Take the 2-minute tour ×
Mathematics Stack Exchange is a question and answer site for people studying math at any level and professionals in related fields. It's 100% free, no registration required.

I'm looking for the Fourier transformation of the (constant) uniform B-Spline $$N_0(x) = \begin{cases}1 & 0 \leqslant x < 1 \\ 0 & otherwise \end{cases}$$

If $N_0(x)$ would also attain value $1$ when $x=1$ (i.e. the $<$ would be $\leqslant$), it would just be a shifted version of the rectangular function R(x), which has (if I'm not mistaken) the following Fourier transform ($T=1$ and shifted $1/2$ to the right):

$$\hat{R}(\omega) = e^{-\tfrac{i\omega}{2}}\, \frac{\sin(\omega/2)}{\omega/2}$$

However, I'm not sure if this is helpful in finding $\hat{N_0}(\omega)$, the Fourier transform of $N_0(x)$...

Once I know $\hat{N_0}(\omega)$, it is easy to find the Fourier transforms of higher order uniform B-Splines, since they are (or can be) defined using convolution. Of course, the Fourier transform of a convolution is just a multiplication of the two Fourier transformed functions, therefore:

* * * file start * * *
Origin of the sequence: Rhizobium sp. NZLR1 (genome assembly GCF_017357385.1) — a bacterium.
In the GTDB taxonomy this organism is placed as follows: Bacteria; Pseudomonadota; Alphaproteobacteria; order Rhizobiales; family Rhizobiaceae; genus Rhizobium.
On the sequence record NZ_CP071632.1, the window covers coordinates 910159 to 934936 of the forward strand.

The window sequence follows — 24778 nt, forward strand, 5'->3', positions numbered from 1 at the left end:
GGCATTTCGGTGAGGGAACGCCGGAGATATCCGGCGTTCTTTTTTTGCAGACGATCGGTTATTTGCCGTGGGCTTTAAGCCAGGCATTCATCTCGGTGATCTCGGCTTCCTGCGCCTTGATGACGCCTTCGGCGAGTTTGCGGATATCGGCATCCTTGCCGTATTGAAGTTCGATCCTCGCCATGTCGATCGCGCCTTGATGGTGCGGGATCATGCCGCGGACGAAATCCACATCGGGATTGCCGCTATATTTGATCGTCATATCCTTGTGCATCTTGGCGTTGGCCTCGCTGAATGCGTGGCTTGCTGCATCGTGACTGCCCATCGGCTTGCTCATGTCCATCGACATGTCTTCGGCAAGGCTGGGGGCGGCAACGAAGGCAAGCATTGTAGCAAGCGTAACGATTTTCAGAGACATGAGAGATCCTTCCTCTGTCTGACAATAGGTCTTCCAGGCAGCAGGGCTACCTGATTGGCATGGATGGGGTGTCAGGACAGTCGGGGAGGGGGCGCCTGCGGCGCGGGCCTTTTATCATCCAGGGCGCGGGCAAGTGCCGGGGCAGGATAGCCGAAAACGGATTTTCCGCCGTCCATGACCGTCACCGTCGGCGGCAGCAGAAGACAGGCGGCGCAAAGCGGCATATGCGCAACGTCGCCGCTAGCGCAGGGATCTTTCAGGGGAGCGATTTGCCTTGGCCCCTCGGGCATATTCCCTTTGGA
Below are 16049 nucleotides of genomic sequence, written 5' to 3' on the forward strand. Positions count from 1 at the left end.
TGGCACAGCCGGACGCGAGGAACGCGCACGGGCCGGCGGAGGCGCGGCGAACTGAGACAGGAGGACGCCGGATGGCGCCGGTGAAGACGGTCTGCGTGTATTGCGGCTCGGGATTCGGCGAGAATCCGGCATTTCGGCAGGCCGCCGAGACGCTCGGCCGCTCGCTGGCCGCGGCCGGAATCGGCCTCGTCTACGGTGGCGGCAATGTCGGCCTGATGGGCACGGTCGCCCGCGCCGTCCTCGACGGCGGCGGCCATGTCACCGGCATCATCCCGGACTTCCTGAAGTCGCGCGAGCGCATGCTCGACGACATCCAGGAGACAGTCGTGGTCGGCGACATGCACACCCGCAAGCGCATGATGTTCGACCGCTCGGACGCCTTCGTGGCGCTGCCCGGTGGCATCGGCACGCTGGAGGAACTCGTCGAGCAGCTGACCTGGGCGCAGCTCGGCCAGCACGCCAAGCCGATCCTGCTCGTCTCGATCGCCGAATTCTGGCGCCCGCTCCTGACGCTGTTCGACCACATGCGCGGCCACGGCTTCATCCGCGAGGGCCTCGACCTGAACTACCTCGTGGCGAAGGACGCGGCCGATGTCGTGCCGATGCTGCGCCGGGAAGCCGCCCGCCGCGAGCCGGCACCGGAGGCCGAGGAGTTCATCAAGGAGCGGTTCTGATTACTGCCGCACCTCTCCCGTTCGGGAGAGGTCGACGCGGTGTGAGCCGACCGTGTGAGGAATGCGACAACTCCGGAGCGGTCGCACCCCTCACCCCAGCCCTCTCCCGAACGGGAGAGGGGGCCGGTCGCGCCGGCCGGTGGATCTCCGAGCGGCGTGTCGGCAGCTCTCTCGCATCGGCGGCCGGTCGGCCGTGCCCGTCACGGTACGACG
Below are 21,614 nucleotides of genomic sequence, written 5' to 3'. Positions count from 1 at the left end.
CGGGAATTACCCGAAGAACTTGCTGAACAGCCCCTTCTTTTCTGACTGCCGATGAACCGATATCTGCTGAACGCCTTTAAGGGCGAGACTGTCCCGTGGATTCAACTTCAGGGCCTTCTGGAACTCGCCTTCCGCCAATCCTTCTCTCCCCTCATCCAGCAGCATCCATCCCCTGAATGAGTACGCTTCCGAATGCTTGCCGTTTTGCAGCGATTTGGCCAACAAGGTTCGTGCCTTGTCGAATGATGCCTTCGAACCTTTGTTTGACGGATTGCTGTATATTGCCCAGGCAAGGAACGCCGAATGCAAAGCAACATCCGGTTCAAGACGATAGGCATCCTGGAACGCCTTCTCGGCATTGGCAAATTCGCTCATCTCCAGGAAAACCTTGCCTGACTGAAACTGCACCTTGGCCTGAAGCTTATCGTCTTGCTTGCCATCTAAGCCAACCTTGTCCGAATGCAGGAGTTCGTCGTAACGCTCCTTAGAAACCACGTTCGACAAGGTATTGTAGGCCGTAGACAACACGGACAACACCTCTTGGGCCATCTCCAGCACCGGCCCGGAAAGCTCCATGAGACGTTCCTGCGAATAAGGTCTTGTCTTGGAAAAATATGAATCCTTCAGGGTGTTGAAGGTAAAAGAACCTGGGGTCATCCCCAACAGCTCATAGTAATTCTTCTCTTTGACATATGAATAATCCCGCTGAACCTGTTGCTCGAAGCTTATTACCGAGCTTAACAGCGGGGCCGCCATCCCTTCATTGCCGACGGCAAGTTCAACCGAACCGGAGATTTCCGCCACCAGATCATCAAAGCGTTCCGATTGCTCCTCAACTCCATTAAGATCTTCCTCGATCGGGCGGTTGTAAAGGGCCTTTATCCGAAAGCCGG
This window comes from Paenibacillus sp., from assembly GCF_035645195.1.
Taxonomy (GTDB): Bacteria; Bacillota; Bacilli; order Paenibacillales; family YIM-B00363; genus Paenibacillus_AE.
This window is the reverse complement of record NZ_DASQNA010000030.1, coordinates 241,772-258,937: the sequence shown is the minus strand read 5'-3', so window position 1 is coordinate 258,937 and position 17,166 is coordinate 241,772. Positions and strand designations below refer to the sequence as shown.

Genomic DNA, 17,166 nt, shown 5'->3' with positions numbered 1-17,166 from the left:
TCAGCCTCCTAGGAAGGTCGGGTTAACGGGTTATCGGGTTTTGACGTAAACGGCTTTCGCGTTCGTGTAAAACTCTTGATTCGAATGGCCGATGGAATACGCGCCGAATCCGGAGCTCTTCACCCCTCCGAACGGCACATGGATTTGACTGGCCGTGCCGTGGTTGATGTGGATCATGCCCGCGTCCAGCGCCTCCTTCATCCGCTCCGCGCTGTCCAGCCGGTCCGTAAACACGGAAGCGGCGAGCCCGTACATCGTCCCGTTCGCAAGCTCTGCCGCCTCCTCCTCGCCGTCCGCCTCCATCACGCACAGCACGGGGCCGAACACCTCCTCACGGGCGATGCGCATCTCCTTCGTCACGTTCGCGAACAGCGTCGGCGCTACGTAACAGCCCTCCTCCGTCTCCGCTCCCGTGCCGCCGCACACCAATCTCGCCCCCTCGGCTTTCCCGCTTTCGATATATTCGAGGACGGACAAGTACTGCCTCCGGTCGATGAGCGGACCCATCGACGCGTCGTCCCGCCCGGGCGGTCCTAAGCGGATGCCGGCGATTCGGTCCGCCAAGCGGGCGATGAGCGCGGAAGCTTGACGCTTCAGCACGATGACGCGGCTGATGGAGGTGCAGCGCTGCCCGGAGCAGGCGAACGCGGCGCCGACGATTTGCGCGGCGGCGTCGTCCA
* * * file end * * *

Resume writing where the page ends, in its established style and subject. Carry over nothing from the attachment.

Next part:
$$\hat{N_k}(\omega) = \left( \hat{N_0}(\omega) \right)^{k+1}$$

share|improve this question

1 Answer 1

up vote 2 down vote accepted

Since the Fourier transform is defined through an integral, the condition $f=g$ almost everywhere implies $\hat{f} = \hat{g}$. So in this case the Fourier transform of $N_0$ is indeed the same as that of $R$, and your formula is correct, assuming you use the convention $\hat{f}(\omega) = \int_{-\infty}^\infty f(x) e^{-i\omega x} \, dx$ for the Fourier transform.

share|improve this answer
    
Thanks. Somewhere I found stated that $\hat{N_0}(\omega)=\dfrac{1-e^{-i \omega}}{i \omega}$. I'm not quite sure whether this is the same as the function I found -- I'll take a more detailed look at a later time and update my post / add a comment. –  Ailurus Oct 21 '12 at 20:11
    
Yes, that is the same, using the identity $\sin z = \frac{e^{iz} - e^{-iz}}{2i}$ with $z = \omega/2$. –  Lukas Geyer Oct 21 '12 at 20:27

Your Answer

 
discard

By posting your answer, you agree to the privacy policy and terms of service.

Not the answer you're looking for? Browse other questions tagged or ask your own question.